Some good advice below. Just so you know, about half of bank-owned (foreclosed) homes available for sale are not yet listed with a realtor, and some may never be. If you're interested, I do have access to these "non-listed" properties as well- as far as seller information and addresses, etc. If you'd like to chat, feel free to contact me.
On a related note, there are certain realtors that will do "van tours" of all the foreclosed properties in an area. I would recommend that; gives you a good birds-eye view of what is really out there, and generally these agents know the whole process well.
Thanks, and Good Luck,
You will note some differences though. The seller may wish to pre-qualify you for a mortgage through their bank. You don't have to take a mortgage from them, but they wish to assure that you are able to buy the home. Because in most states a Purchase and Sale Agreement is the binding document, the bank may not recognize our Offer to Purchase as sufficient, and will not consider the deal binding without a signed P&S. Also, they probably won't negotiate the language and terms of the P&S.
And as somebody has already mentioned, almost all bank-owned properties are sold "as-is." This means the bank will not be responsible for fixing anything. This does not mean that your negotiated price cannot take these things into account. Just don't expect the work to be done before you get to the closing table.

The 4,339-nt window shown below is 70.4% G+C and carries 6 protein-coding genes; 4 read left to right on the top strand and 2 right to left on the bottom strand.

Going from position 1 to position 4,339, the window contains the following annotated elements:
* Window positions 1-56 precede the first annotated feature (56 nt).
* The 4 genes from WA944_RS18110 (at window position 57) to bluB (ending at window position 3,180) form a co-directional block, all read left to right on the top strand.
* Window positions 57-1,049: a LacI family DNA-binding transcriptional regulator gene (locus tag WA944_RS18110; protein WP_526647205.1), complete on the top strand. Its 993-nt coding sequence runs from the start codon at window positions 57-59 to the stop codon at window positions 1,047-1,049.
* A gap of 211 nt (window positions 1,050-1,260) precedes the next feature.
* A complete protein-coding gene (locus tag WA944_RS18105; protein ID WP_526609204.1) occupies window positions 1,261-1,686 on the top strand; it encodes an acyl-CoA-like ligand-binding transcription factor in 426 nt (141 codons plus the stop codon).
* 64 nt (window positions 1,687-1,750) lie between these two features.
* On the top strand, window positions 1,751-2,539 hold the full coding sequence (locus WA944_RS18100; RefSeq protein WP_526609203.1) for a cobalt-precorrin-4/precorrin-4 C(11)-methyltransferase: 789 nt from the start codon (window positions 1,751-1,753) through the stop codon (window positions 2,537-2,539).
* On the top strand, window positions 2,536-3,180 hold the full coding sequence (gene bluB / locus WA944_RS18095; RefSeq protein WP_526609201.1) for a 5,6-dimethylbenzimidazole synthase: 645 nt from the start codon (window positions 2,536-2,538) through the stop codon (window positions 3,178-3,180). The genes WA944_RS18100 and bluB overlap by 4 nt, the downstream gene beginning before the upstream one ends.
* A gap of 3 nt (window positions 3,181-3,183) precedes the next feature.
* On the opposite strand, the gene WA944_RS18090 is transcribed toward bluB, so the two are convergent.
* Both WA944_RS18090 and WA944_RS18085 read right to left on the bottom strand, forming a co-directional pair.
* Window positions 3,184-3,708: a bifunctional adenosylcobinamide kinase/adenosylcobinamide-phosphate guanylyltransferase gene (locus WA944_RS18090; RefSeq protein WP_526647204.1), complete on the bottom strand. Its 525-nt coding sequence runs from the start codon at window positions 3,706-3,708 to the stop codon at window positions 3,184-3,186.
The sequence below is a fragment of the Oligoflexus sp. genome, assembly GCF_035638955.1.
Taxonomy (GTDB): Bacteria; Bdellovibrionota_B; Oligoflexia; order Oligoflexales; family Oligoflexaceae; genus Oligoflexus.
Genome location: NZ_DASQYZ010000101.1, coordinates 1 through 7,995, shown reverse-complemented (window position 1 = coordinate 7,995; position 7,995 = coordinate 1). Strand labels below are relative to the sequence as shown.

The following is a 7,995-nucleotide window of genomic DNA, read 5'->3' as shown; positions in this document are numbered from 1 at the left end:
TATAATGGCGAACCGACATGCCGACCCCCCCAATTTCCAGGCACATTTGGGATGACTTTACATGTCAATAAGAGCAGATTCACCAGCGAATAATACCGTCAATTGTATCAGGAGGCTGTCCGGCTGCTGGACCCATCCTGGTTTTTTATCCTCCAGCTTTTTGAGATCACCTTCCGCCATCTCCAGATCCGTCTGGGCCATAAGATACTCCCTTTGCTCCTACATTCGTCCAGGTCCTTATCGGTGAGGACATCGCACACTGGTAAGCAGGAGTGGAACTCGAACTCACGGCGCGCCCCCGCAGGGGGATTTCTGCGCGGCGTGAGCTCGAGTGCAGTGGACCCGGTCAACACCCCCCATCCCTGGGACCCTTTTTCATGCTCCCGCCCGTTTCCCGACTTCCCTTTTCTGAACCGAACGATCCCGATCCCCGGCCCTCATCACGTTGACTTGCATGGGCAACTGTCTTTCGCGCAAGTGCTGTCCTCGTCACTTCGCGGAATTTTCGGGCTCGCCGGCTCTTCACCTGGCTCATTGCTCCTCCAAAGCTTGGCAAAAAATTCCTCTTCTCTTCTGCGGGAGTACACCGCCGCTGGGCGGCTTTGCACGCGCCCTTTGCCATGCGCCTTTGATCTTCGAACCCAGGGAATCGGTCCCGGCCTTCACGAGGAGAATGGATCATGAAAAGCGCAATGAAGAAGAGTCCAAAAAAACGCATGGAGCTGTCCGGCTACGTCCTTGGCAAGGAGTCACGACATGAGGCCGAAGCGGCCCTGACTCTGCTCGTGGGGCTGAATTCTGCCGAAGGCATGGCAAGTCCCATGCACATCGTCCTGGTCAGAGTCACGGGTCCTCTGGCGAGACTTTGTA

I have had extremely good dealings with bank-owned properties and seen some really hairy things occur as well. I personally feel that there are bargains to be found in the bank-owned properties, but you have to do your work to find the one that works best for you.
Good luck. And don't hesitate to contact me if I can help you in any way, or just to talk about possibilities..
In all seriousness the best way to buy one is to get 100% educated about the process. I.e, understand the language ... "as is" means the bank holds no liability for the shape the property is in and depending on how long it has been sitting abandoned on the market this could mean all sorts of stuff (mold, pipe bursts, vandalizing, etc). Hire someone who is ready to sit down and educate you on the process (take you to see a couple places), explains what foreclosures might mean for future value. There are some good deals out there but you have to be dedicated to the hunt and very patient. Number one suggestion is to hire a buyers agent ... Unless you are a pro at foreclosures don't go it alone ... to much at risk, especially your wallet (and time).
Hope that helps!